As a massage therapist, I work closely with the nervous system in clients’ bodies. The nervous system is a complex collection of nerves and specialized cells known as neurons that transmit signals between different parts of the body. It is the body’s electrical wiring. Massage positively affects every system in your body, but today we are solely focusing on the effects with the nervous system.
One of the reasons the nervous system plays an important role in our body and health is because it works with the brain to communicate with every cell and organ in our bodies. There are many books and chapters dedicated to the education of the nervous system and the body, but for this blog, I’m going to simplify it the best I can. It is a topic clients often ask about.
Therapeutic massage stimulates the nervous system, helps to produce hormones that have tremendous (documented) benefits on the body, and also decreases out of balance chemicals. The communication within the body to help release and produce hormones and chemicals for a calming effect is one of the many benefits of therapeutic massage.
Massage offers sedating effects to help the body heal, rest, function, and restore its balance. Massage increases endorphins (the body’s natural pain reliever) to help promote healing, decrease swelling, and speed recovery by bringing more oxygen to the tissues via the circulatory system. Massage always increases your circulation and in turn works to increase every system in your body.
Massage increases available dopamine for increased joy, enthusiasm, and what we basically call our happy chemical. Massage also increases serotonin, producing a calming effect. This calming effect gives the body a biofeedback response to aid in relaxation and healing.
Massage also decreases the levels of the stress hormone cortisol. It’s the body’s response to stress. Cortisol is designed for our body to benefit a short term problem. The problem is that too much stress and cortisol in your body produces many health problems long term. The overproduction and stimulation of cortisol can produce high blood pressure, fatigue to your adrenal glands and kidneys, stomach acid problems, infertility problems, increased inflammation, fluctuations in blood sugar, imbalanced thyroid production, and decreased testosterone. There are many more studied effects of too much cortisol, but these are the main ones I frequently seen as a massage therapist and nurse.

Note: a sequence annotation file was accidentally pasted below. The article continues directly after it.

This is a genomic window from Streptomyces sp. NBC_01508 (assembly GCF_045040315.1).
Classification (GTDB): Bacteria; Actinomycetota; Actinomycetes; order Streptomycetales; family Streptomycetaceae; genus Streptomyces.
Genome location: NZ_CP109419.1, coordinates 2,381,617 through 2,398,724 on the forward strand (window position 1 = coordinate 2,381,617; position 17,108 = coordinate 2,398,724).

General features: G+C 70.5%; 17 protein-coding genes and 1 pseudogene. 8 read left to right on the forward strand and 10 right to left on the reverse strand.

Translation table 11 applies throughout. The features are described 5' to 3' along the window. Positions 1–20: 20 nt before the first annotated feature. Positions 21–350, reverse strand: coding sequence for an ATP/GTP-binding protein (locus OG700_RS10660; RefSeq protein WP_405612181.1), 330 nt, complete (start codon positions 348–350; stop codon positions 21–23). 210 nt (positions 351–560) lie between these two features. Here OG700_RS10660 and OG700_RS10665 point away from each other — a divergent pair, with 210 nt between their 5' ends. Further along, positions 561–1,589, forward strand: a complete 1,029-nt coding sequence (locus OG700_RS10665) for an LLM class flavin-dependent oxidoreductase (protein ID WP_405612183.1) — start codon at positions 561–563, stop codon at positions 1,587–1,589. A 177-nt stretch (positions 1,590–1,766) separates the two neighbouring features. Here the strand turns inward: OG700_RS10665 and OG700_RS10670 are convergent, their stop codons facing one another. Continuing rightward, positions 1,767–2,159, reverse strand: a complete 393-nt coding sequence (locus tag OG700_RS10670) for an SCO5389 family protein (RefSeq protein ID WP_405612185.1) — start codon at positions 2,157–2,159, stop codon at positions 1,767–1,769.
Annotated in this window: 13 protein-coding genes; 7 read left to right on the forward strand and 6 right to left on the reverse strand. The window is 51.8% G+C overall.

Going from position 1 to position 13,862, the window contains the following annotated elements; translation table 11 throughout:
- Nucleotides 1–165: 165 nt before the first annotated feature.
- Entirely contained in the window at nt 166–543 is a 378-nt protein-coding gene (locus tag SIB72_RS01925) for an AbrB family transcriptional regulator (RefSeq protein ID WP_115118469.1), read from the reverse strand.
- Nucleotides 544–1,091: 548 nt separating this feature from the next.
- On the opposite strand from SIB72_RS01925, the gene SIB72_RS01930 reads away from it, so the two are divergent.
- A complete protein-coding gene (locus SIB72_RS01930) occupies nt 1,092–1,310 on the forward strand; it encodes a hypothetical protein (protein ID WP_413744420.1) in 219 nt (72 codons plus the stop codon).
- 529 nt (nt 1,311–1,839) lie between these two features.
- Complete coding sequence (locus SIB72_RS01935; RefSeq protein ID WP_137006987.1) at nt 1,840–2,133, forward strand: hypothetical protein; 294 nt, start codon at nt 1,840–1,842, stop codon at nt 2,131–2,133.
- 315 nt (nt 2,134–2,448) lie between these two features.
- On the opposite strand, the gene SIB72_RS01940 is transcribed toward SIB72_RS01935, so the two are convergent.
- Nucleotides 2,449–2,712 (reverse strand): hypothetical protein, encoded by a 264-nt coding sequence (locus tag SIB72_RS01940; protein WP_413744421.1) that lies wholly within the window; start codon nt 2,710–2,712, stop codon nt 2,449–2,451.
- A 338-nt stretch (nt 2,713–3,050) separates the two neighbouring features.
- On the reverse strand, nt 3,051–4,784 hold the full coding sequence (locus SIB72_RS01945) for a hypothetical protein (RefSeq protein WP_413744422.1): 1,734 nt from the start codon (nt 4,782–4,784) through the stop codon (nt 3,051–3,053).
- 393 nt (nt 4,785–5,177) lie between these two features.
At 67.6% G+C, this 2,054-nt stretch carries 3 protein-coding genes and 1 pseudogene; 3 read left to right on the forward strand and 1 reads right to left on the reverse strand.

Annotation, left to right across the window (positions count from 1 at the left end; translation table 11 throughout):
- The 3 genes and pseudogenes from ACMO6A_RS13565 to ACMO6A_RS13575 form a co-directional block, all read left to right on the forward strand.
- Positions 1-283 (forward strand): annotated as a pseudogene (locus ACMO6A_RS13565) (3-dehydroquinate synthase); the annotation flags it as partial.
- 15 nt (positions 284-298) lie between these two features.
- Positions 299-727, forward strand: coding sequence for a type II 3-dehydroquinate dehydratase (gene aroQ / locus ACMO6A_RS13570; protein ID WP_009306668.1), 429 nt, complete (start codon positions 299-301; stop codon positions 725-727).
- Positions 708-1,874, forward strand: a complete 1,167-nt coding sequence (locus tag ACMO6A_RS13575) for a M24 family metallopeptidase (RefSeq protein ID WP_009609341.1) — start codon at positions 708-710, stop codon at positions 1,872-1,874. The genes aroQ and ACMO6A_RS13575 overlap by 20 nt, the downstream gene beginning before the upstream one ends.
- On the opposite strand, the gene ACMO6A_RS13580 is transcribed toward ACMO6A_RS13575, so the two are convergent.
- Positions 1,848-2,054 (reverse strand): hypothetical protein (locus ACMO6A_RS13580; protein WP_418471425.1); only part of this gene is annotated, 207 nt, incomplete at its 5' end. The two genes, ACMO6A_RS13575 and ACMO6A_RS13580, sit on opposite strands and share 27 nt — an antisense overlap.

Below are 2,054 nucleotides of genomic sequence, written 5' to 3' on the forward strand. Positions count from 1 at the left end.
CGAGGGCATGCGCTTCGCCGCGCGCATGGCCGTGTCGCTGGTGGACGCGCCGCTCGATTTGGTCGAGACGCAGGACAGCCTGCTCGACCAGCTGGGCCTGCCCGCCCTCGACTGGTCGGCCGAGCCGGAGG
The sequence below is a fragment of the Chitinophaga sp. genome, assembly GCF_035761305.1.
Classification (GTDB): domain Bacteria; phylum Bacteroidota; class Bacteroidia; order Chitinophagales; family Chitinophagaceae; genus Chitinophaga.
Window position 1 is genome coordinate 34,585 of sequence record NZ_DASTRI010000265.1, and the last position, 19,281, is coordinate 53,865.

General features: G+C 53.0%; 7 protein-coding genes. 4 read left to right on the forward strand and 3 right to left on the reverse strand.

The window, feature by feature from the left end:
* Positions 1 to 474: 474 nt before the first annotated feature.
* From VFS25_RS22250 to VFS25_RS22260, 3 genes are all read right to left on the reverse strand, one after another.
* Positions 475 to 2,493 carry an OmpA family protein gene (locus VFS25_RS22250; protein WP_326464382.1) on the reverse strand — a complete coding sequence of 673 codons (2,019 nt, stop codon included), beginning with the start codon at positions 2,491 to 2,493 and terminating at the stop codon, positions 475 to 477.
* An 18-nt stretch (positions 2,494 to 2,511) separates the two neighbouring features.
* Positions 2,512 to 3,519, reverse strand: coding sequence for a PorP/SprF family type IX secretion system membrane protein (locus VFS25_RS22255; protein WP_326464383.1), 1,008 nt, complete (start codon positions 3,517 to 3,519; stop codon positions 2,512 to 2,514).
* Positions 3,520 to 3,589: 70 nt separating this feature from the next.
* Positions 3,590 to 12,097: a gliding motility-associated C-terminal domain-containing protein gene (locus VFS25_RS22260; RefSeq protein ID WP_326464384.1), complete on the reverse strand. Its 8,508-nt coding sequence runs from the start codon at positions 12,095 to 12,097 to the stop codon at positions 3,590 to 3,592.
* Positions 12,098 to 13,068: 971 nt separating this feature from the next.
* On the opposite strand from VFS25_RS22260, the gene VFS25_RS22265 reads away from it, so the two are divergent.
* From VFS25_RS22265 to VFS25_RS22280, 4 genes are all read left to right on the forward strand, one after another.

A main focus in massage is the balancing and stimulation of the parasympathetic nervous system—the “rest-and-digest” system. When we are very busy and stressed, we release too many chemicals and hormones for our body to break down. Over time, these out of balance chemicals tax certain organs, affecting your health. I believe to maintain health and to aid in healing, we can help the body in its balance and restorative function.
For example, let’s say you have a bad case of heartburn. What do you normally do? Most of us grab an antacid or some sort of alkalizer to balance it out. This is what massage does for the body through the nervous system and balancing of the hormones.
Massage is a very powerful aid for the body. Massage helps the body in its superpower to heal itself. The body and its brain and nervous system have the wiring and function as a team. I like to think of massage as a team player. The massage and therapist are not the healers themselves, but rather the helpers who assist the body in its capabilities.
There are many tools that help stimulate the pns system, such as meditation, a relaxing environment, yoga, deep breathing, being in nature, and anything bringing a relaxing feeling to your body and mind. I recommend trying as many as you can to find what is most beneficial to you. Just be aware that there is much to offer in helping your body achieve and maintain health and balance.